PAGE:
After the impressions of the afternoon, we went back to the hostel, but first we had to eat. Used to the Chinese food, we were not afraid to step into a small restaurant without an English menu whereby Han Qi composed a nice meal for us with dumplings, beans, sweet pork, dumplings, fish, tofu and more dumplings. When we entered the place, three tables of Chinese men were already sitting, eating and especially drinking there. This resulted after an hour in a loud shouting of drunken Chinese cheers and shouts. To give you an impression, it could have sound like ‘hoohoohoochoioioiheheheechoo’ on high volume.

After our meal, we went back to the hostel. No clubbing tonight because we have to get up early tomorrow, but relaxing, chatting, and playing games, playing pool and drinking a (little) beer. The committee had a little surprise for the birthday of Rudy and had bought a birthday cake, which we all had a piece of. After that we went to bed to be fit for the day after.

Day 12 – University and Train to Beijing

 Published on 10 May 2013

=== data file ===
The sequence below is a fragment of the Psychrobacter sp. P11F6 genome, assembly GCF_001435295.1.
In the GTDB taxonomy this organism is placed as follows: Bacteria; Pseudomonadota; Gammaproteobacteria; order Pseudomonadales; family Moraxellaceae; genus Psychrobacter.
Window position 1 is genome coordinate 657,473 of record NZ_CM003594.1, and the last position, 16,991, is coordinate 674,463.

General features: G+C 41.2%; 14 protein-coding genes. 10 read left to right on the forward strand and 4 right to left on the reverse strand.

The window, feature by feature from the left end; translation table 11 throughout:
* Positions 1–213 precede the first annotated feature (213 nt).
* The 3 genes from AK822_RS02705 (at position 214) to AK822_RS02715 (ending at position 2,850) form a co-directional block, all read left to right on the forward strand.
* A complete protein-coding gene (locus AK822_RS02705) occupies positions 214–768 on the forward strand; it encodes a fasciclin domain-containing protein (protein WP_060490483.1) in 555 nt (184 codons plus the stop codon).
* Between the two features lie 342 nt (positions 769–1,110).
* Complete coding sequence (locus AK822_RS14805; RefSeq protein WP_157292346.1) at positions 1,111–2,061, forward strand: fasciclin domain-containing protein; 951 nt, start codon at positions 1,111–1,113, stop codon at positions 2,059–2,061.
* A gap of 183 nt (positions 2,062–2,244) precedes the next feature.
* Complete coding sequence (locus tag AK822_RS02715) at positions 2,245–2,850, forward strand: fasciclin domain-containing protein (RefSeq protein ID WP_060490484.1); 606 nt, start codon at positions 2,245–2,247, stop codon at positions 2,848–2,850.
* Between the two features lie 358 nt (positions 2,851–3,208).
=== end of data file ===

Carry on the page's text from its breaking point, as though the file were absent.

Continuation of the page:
We woke up not that early, the morning was cloudy and smoggy. The morning started by packing our suitcases so after the university visit we could directly go to the train station. After hearing some interesting stories about the night before, we left the hotel at 11 together with our hosts from the university. After a nice walk we arrived at the university campus, located in the middle of the city. We were welcomed with an outstanding lunch in the university’s hotel, accompanied by the head of the School of Environment and Energy and a few PhD-students. Some of us were still not used to the Chinese food, but after trying every dish on the table some of use found out that they can get used to this cuisine. Although, others still have some doubts about the ‘black eggs’, prepared in mud. With satisfied stomachs we could start the formal day program with the staff of the University. It was very nice to notice they appreciated our presence at the campus. A poster that announced our visit including a ‘TU/e’ logo was placed on several locations on campus. Also the extensive lunch as a start, the snacks and drinks during the day and the ‘west-adapted’ dinner showed their hospitality and will to build up a good relationship.